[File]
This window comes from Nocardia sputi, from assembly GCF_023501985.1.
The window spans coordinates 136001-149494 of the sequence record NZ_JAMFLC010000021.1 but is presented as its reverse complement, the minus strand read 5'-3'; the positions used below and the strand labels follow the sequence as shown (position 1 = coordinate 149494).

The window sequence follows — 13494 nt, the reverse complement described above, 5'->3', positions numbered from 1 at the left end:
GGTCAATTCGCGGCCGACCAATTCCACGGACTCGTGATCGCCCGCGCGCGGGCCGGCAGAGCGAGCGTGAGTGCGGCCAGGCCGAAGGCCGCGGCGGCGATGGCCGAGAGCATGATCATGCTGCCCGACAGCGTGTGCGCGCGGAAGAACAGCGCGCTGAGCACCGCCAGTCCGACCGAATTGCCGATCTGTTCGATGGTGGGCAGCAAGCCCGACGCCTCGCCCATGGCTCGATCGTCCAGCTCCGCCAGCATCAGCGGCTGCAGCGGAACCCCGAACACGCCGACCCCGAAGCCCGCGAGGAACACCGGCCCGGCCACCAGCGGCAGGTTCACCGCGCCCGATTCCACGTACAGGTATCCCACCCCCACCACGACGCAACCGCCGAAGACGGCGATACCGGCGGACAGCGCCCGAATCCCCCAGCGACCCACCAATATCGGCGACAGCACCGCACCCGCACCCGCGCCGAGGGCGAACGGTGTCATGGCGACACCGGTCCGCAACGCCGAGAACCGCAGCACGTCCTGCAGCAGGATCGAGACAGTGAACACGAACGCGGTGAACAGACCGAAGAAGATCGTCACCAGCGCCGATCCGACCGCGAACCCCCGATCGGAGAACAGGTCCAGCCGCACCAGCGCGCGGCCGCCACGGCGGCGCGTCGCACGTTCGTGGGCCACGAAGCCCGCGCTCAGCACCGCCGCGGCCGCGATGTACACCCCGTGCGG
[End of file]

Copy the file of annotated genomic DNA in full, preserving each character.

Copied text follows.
This window comes from Nocardia sputi, from assembly GCF_023501985.1.
The window spans coordinates 136001-149494 of the sequence record NZ_JAMFLC010000021.1 but is presented as its reverse complement, the minus strand read 5'-3'; the positions used below and the strand labels follow the sequence as shown (position 1 = coordinate 149494).

The window sequence follows — 13494 nt, the reverse complement described above, 5'->3', positions numbered from 1 at the left end:
GGTCAATTCGCGGCCGACCAATTCCACGGACTCGTGATCGCCCGCGCGCGGGCCGGCAGAGCGAGCGTGAGTGCGGCCAGGCCGAAGGCCGCGGCGGCGATGGCCGAGAGCATGATCATGCTGCCCGACAGCGTGTGCGCGCGGAAGAACAGCGCGCTGAGCACCGCCAGTCCGACCGAATTGCCGATCTGTTCGATGGTGGGCAGCAAGCCCGACGCCTCGCCCATGGCTCGATCGTCCAGCTCCGCCAGCATCAGCGGCTGCAGCGGAACCCCGAACACGCCGACCCCGAAGCCCGCGAGGAACACCGGCCCGGCCACCAGCGGCAGGTTCACCGCGCCCGATTCCACGTACAGGTATCCCACCCCCACCACGACGCAACCGCCGAAGACGGCGATACCGGCGGACAGCGCCCGAATCCCCCAGCGACCCACCAATATCGGCGACAGCACCGCACCCGCACCCGCGCCGAGGGCGAACGGTGTCATGGCGACACCGGTCCGCAACGCCGAGAACCGCAGCACGTCCTGCAGCAGGATCGAGACAGTGAACACGAACGCGGTGAACAGACCGAAGAAGATCGTCACCAGCGCCGATCCGACCGCGAACCCCCGATCGGAGAACAGGTCCAGCCGCACCAGCGCGCGGCCGCCACGGCGGCGCGTCGCACGTTCGTGGGCCACGAAGCCCGCGCTCAGCACCGCCGCGGCCGCGATGTACACCCCGTGCGG